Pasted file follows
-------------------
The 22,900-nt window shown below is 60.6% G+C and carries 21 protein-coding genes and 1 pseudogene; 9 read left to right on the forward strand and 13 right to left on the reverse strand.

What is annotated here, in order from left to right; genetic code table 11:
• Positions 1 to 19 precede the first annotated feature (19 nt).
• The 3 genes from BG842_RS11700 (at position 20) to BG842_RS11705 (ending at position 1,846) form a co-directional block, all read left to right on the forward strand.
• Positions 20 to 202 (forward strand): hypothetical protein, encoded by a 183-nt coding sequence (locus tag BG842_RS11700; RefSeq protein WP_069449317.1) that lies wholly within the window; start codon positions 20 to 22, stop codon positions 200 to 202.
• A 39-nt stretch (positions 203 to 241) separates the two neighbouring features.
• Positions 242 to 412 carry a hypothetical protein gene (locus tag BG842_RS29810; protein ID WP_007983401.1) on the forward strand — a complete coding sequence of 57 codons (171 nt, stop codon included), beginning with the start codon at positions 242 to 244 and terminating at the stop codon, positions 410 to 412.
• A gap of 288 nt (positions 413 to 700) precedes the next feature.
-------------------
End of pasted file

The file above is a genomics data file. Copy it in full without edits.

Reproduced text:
The 22,900-nt window shown below is 60.6% G+C and carries 21 protein-coding genes and 1 pseudogene; 9 read left to right on the forward strand and 13 right to left on the reverse strand.

What is annotated here, in order from left to right; genetic code table 11:
• Positions 1 to 19 precede the first annotated feature (19 nt).
• The 3 genes from BG842_RS11700 (at position 20) to BG842_RS11705 (ending at position 1,846) form a co-directional block, all read left to right on the forward strand.
• Positions 20 to 202 (forward strand): hypothetical protein, encoded by a 183-nt coding sequence (locus tag BG842_RS11700; RefSeq protein WP_069449317.1) that lies wholly within the window; start codon positions 20 to 22, stop codon positions 200 to 202.
• A 39-nt stretch (positions 203 to 241) separates the two neighbouring features.
• Positions 242 to 412 carry a hypothetical protein gene (locus tag BG842_RS29810; protein ID WP_007983401.1) on the forward strand — a complete coding sequence of 57 codons (171 nt, stop codon included), beginning with the start codon at positions 242 to 244 and terminating at the stop codon, positions 410 to 412.
• A gap of 288 nt (positions 413 to 700) precedes the next feature.